One of the myriad of exceptional qualities that we Irish are blessed with is our ability to drop everything and sail out into the unknown completely unafraid. We have the uncanny ability to travel to the furthest reaches and, as they say, ‘become more native than the natives themselves.’ This ability has enabled us to both bring to and receive from other cultures, knowledge which enriches and educates. Early examples of this are the Irish holy men and monks who, in the 4th and 5th centuries AD, traveled from Ireland armed with nothing more than their fertile minds and otherworldly information, passing it on to whomever they met along the way. In return they absorbed new knowledge about the different cultures they lived among and eventually brought this new knowledge back to Ireland. There, they passed it on to their brothers the ‘scribes’ who wrote it all down for the future generations to read. Some believe that Irish scholars may have even visited the Great Library of Alexandria in Egypt before it was burned by Julius Caesar. Even today our quest for giving and receiving knowledge continues un-abated.
Many of the old annals tell us that an Irish monk named Brendan made a voyage to America in the 5th. century AD, and this astonishing claim was not just a wild fairy tale. This claim is a recurrent theme based on authentic and well-researched Latin texts which date back to at least 800 AD. The ancient texts told how St. Brendan and a party of monks had sailed to a land far across the ocean in a boat (curragh) made with a framework of wicker and covered in cow or ox hides. Of course, if the claim was true, then St. Brendan would have reached America almost a thousand years before Columbus and four hundred years before the Vikings.
Brendan was born in AD 484 in Tralee, County Kerry, in the province of Munster, in the south-west of Ireland. He was born among the 'Altraige' an Irish clan originally centered around Tralee Bay, to parents called Finnlug and Cara in the Kilfenora/Fenit area on the North side of the bay. He was baptised at Tubrid, near Ardfert by Erc, the Bishop of Slane, and was originally to be called "Mobhí" but signs and portents seen around the time of his birth and baptism led to him being christened 'Broen-finn' or 'fair-drop'. For five years he was both educated and given in fosterage to St. Ite of Killeedy, "The Brigid of Munster" and when he was six he was sent to Jarlath's monastery school at Tuam in Galway to further his education. Brendan is considered one of the "Twelve Apostles of Ireland", one of those said to have been tutored by the great teacher, Finnian of Clonard.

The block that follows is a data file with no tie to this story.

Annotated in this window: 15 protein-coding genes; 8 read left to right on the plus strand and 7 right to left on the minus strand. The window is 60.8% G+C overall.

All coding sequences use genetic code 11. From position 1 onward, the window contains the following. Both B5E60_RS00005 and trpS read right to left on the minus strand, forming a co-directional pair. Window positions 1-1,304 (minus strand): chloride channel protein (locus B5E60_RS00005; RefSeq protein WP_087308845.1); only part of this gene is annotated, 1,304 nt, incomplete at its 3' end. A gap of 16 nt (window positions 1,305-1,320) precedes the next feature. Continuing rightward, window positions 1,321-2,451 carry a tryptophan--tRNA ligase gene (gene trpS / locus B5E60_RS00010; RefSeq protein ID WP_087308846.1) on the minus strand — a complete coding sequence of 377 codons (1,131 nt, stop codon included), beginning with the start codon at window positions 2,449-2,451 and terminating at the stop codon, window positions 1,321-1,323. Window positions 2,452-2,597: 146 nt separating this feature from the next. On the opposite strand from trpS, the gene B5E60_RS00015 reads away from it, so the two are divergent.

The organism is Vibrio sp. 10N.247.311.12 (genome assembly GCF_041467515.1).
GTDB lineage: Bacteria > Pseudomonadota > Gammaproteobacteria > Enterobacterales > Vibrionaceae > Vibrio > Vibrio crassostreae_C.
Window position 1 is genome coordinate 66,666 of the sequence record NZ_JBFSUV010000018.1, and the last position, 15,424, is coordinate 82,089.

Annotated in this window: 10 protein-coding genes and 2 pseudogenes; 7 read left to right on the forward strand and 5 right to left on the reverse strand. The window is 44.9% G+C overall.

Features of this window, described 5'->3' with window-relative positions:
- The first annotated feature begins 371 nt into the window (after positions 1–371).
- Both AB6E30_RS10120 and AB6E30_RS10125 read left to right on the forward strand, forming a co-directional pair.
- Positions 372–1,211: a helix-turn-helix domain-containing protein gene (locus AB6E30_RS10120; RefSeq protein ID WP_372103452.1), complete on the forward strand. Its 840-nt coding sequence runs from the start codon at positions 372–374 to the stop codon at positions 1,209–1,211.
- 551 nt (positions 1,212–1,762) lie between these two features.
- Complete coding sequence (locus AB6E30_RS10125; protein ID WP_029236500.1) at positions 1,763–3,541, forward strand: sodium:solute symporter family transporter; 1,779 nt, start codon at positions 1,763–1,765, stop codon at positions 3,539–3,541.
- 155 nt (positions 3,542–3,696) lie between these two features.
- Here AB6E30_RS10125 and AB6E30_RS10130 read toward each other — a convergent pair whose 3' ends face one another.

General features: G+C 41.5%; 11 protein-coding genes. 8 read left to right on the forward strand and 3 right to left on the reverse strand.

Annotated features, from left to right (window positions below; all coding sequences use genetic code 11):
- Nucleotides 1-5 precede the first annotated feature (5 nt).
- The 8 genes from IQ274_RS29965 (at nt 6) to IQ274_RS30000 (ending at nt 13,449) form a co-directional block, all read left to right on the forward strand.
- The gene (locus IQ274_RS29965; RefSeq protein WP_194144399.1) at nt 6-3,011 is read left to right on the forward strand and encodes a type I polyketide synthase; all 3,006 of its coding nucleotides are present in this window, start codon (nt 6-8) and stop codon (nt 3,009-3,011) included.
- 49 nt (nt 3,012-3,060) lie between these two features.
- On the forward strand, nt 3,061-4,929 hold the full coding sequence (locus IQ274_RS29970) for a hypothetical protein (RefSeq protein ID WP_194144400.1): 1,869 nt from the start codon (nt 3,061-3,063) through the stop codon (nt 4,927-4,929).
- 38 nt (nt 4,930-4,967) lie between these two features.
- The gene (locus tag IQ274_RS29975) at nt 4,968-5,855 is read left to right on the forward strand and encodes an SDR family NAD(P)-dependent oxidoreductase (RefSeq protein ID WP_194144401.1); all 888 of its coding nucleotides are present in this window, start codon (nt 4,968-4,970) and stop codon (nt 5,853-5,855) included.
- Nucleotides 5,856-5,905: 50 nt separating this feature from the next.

At the age of twenty-six, Brendan was ordained a priest by Bishop Erc after which he founded a number of monasteries. His first voyage took him to the Aran Islands, where he founded a monastery. He also visited Hinba (Argyll), an island off Scotland where he is said to have met Columcille. On the same voyage he traveled to Wales and finally to Brittany, on the northern coast of France. Between AD 512 and 530 he built monastic cells at Ardfert, and Shanakeel at the foot of Mount Brandon. From there he is supposed to have embarked on his famous voyage of 7 years in his search for Paradise. Brendan is primarily renowned for his legendary journey to the Isle of the Blessed as described in the 'Navigatio Sancti Brendani Abbatis' (Voyage of Saint Brendan the Abbot). Many versions exist that narrate how he set out on the Atlantic Ocean with sixteen monks (although other versions record fourteen monks and three unbelievers who joined in the last minute) to search for the Garden of Eden.
The voyage is dated to AD 512–530, before his travels to the island of Great Britain. On his trip, Brendan is supposed to have seen Saint Brendan's Island, a blessed island covered with vegetation. He also encountered a sea monster, an adventure he shared with his contemporary Columcille. In author Tim Severin’s book, 'The Brendan Voyage' there's a remarkable account of an even more remarkable event that started in May 1976. As he writes in his book, Tim found himself and his three-man crew sailing out of Brandon Creek, and within 30 miles off the Kerry coast they were heading into a rising gale, aboard a craft that looked like a floating banana, and was made of leather. “Her hull was nothing more than 49 ox hides stitched together to form a patchwork quilt and stretched over a wooden frame...Why on earth were my crew and I sailing such an improbable vessel in face of a rising gale? The answer lay in name of our strange craft: she was called Brendan in honor of great Irish missionary, St. Brendan. The obvious way of checking the truth of this remarkable story was to build a boat in a similar fashion (as described in texts) and then see if it would sail the Atlantic. So there we were, my crew and I, out in the ocean to test whether St. Brendan and the Irish monks could have made an ocean voyage in a boat made of leather.”